Quality inspector/compliance officer When regulations are high, and the penalties can be a significant setback, companies hire individuals to ensure their teams are compliant. The healthcare industry, food industry, and chemical industry are examples. These jobs offer a balance of sitting and walking. Archaeology Volunteer If you enjoy the outdoors and exploration, you may enjoy archaeological fieldwork. Often, you do not necessarily need a degree in archaeology to participate in planned 'digs'. These projects, led by professionals, often need help. Some opportunities may be paid, and some may be volunteer work. Archaeological digs provide an unhurried and less-strenuous environment than many other outdoor jobs.
Market research analyst When marketing and advertising companies take on new clients or are re-vamping their marketing strategy for a current customer, research must be done on the current trends for that particular customer and their client base. In today's world, a lot can be done on the internet and using software that assists with that research.
Videographer Videographers require an eye for detail, the ability to know what is important to highlight in a video assignment, and the equipment to support both the quality of your videos and any voice-over recordings a client may require. Videographers also need editing software and the ability to add logos, branding, and content to a video. If this is right up your alley, you may enjoy being a videographer for businesses in need of highlighting their product or service. This is another job that involves both active and sitting time, but generally should not cause excessive strain on the spine.
Administrative Assistant, many pages and articles are floating around that state working at a desk job can lead to chronic lower back and neck pain. While it is true that if you sit at your desk all day without taking the proper precautions, you may have a higher chance of chronic pain. Making use of ergonomic furniture, taking stretching breaks, and learning how to work safely in the office make this career one of the top choices for back and neck pain sufferers.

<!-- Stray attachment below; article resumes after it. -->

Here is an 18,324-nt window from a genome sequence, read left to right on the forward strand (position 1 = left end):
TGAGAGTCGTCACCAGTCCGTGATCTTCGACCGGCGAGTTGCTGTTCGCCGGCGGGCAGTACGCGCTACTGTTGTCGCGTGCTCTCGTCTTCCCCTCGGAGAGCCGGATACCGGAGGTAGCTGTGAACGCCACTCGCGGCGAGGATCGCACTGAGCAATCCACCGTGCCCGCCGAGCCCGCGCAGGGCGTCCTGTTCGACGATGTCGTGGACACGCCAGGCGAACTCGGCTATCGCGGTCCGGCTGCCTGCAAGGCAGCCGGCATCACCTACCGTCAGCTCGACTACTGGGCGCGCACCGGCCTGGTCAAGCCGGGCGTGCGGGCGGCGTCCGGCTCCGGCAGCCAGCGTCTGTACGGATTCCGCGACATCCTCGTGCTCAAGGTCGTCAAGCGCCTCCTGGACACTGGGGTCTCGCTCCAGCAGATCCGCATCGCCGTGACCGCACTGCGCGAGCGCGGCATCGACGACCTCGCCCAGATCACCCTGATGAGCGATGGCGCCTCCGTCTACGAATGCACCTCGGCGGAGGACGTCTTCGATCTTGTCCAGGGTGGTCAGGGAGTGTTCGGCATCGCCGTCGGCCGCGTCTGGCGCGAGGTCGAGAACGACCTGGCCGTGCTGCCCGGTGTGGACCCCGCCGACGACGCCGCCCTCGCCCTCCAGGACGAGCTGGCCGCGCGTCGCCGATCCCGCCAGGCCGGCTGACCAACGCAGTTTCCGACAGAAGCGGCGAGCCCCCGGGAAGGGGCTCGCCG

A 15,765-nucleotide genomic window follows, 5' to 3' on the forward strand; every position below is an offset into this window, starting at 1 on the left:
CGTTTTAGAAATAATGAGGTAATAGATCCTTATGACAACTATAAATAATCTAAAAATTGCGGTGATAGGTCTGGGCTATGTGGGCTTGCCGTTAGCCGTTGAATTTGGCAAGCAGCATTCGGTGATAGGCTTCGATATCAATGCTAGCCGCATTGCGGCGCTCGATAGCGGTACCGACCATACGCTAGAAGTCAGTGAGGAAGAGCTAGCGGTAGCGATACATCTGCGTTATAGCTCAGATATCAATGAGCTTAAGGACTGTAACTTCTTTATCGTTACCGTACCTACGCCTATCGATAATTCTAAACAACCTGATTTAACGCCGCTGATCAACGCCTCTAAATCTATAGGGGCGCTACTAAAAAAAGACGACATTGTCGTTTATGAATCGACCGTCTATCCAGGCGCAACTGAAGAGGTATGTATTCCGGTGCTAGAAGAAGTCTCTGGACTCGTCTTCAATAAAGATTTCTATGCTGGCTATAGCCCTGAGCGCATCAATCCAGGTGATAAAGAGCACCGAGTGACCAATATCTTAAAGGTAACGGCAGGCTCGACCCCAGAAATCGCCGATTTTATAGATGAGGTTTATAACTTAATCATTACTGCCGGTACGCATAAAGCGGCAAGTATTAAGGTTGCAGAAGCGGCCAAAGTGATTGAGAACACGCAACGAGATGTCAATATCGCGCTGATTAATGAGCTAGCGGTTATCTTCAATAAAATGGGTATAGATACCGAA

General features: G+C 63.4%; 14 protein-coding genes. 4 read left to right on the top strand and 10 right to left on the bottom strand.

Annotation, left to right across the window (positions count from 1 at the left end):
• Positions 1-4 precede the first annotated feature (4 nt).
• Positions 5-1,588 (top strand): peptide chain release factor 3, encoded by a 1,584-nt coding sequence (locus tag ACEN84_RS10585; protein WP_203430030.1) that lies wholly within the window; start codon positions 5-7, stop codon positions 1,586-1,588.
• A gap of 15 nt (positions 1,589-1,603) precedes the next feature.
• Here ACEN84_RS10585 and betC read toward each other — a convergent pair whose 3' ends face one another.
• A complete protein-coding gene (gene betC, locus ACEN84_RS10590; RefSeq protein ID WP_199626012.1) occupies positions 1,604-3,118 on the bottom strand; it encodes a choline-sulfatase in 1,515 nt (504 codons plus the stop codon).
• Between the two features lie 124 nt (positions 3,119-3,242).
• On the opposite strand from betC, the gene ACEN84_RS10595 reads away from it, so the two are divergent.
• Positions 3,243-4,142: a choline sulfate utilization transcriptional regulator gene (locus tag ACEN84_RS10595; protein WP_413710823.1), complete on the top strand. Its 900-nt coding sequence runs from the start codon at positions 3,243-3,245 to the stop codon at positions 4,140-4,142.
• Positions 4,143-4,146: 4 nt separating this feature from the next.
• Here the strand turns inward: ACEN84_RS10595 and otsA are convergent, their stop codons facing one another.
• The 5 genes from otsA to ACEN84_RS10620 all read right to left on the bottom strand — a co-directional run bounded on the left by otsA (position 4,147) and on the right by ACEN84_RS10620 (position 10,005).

Designer There are many fields of design that can be interesting for people with back pain. Designers usually use a computer to create websites, UX/UI, or interior design. It means a sedentary lifestyle, but such jobs typically allow you to work remotely so you can have many breaks. Even if you work in an office, a design is built around an idea, and usually, design teams spend much time generating and discussing ideas. You can easily stand while presenting your idea or walk around a little during these moments. Also, the paycheck is relatively high, so that you can afford better-quality medical services.
Self-Employed This is an excellent career for someone suffering from back or neck pain. Not only do you set your own hours, but also you take breaks when you need to! You are entirely responsible for your environment, meaning you can set it up to your comfort and standards. With ergonomic furniture, taking plenty of stretching breaks, and working when you feel well enough, the pain will not plague your daily duties.
Other back-friendly careers you may not have thought of: Social media manager Project manager Florist Professional organizer Personal secretary Teacher's assistant Botanist Wedding Planner Office manager Home design consultant Job recruiter
Since any job can unexpectedly present a problem for the neck or back, we encourage preventive and safety measures to be in place at all times. In addition, for the health of your spine, avoid sitting for prolonged periods or taking on weight-bearing projects or tasks that may strain the spine. Take breaks often to stretch and relieve your back or neck from a strained or unrealized position. To be able to stretch a little, or comfortably walk around, wear comfortable clothes and shoes. Exercise regularly. If you feel excessive neck or back pain, examine what is hurting it more and stop repeating that particular position or activity. Visit a doctor for the best recommendations for the symptoms you are experiencing. Also, don’t hesitate to discuss the issue with your employer. Chances are, your boss can create a better working environment for you.